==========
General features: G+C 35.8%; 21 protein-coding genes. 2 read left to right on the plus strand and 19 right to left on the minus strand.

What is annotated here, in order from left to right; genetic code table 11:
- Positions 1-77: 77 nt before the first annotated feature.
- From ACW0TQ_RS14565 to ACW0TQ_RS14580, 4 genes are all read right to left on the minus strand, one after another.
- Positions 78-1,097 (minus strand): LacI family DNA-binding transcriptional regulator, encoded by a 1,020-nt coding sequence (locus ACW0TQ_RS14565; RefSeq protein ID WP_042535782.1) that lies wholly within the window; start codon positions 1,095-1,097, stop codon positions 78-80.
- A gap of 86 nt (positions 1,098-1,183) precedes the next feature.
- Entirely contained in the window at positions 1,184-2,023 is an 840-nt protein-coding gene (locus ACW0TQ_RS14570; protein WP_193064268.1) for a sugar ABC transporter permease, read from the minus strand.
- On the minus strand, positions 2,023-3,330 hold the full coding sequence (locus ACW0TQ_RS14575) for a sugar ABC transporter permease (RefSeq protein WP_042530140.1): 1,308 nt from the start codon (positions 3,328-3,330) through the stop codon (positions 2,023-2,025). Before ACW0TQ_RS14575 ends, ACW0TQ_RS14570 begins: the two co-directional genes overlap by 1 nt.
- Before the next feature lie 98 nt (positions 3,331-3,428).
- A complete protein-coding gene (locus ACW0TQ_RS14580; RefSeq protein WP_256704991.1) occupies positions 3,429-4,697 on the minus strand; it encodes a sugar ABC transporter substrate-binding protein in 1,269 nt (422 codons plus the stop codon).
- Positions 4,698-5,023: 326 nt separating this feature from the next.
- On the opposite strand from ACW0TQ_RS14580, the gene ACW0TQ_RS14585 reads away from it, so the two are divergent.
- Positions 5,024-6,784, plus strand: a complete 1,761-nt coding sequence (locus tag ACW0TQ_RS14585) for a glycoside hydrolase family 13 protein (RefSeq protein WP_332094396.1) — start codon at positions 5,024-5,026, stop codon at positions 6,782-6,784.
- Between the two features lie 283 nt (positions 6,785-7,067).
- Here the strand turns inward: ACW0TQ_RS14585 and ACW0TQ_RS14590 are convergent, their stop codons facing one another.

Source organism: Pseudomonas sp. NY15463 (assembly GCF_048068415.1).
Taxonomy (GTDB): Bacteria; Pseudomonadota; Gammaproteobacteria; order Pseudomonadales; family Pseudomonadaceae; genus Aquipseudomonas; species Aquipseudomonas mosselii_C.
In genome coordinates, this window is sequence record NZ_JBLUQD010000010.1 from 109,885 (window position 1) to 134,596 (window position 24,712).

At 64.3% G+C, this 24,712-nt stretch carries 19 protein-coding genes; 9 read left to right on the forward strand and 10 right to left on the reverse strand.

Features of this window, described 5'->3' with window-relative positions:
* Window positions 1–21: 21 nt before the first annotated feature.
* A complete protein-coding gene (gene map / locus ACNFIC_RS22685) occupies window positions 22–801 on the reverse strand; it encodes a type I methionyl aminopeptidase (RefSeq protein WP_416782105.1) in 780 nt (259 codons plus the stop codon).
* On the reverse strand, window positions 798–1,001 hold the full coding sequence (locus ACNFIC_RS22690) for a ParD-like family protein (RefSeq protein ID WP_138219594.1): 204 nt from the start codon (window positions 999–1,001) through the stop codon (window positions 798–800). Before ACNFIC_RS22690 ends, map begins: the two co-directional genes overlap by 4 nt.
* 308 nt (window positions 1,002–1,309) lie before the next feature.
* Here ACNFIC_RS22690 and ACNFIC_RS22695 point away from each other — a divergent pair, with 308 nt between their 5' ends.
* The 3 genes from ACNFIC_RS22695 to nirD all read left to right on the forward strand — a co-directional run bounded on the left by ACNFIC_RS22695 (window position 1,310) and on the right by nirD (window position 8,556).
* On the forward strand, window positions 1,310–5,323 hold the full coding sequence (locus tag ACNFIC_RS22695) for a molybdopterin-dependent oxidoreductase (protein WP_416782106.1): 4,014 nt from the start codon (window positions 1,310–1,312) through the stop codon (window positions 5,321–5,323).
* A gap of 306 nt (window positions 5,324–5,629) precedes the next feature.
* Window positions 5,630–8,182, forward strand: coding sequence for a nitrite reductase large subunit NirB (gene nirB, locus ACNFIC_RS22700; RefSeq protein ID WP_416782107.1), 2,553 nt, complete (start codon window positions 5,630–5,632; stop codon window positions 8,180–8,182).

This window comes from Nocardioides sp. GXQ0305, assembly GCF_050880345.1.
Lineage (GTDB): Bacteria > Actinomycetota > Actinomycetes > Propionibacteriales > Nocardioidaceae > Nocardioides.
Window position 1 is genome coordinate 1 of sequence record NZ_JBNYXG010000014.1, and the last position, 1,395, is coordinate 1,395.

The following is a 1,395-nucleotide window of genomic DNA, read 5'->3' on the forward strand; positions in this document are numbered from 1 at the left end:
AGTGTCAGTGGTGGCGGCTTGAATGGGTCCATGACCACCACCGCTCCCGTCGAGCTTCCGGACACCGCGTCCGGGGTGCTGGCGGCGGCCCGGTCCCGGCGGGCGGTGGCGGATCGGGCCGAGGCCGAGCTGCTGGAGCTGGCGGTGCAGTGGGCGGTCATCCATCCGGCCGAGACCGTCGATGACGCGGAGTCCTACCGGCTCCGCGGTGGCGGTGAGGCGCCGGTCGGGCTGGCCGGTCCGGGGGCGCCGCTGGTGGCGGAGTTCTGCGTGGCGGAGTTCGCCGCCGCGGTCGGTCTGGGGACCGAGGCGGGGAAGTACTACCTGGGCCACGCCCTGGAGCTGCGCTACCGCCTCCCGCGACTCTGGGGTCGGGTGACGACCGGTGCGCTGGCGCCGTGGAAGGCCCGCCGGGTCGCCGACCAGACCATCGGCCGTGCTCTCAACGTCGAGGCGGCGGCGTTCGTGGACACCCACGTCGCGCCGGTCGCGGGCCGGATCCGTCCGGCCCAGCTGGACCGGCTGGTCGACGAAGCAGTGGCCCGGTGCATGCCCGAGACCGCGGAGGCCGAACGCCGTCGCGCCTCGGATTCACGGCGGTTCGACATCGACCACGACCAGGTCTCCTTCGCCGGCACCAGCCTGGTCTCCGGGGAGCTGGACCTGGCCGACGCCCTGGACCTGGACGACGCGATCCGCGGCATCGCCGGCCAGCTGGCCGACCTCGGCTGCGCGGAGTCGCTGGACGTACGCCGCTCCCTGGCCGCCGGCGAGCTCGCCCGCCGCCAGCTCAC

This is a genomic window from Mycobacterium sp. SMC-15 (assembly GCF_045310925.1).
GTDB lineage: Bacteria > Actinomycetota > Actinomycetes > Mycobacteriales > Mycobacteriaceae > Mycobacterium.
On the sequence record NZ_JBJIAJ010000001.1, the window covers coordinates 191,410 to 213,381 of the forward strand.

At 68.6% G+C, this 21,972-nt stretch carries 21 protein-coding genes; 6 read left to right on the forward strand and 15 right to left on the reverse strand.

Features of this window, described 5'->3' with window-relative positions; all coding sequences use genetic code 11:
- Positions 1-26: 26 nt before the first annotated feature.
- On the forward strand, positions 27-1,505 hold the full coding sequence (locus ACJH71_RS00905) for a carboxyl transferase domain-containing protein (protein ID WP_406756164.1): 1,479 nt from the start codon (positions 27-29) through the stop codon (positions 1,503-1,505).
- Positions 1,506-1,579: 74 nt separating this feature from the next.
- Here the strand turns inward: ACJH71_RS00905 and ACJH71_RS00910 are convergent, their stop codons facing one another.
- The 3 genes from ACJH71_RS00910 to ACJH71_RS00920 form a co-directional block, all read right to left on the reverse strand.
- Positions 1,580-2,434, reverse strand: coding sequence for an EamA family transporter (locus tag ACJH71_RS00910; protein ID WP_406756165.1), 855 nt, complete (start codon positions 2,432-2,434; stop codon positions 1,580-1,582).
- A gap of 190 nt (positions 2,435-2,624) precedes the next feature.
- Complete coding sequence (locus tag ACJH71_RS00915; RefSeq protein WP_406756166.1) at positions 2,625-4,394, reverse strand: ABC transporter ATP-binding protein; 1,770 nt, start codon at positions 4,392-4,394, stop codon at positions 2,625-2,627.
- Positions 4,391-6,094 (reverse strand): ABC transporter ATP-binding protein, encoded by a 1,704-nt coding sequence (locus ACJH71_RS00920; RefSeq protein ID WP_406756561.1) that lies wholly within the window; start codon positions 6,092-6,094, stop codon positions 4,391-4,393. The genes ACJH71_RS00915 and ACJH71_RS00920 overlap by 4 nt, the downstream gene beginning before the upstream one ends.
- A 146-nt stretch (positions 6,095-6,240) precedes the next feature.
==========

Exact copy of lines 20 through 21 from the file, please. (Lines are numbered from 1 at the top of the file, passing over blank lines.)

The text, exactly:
Features of this window, described 5'->3' with window-relative positions:
* Window positions 1–21: 21 nt before the first annotated feature.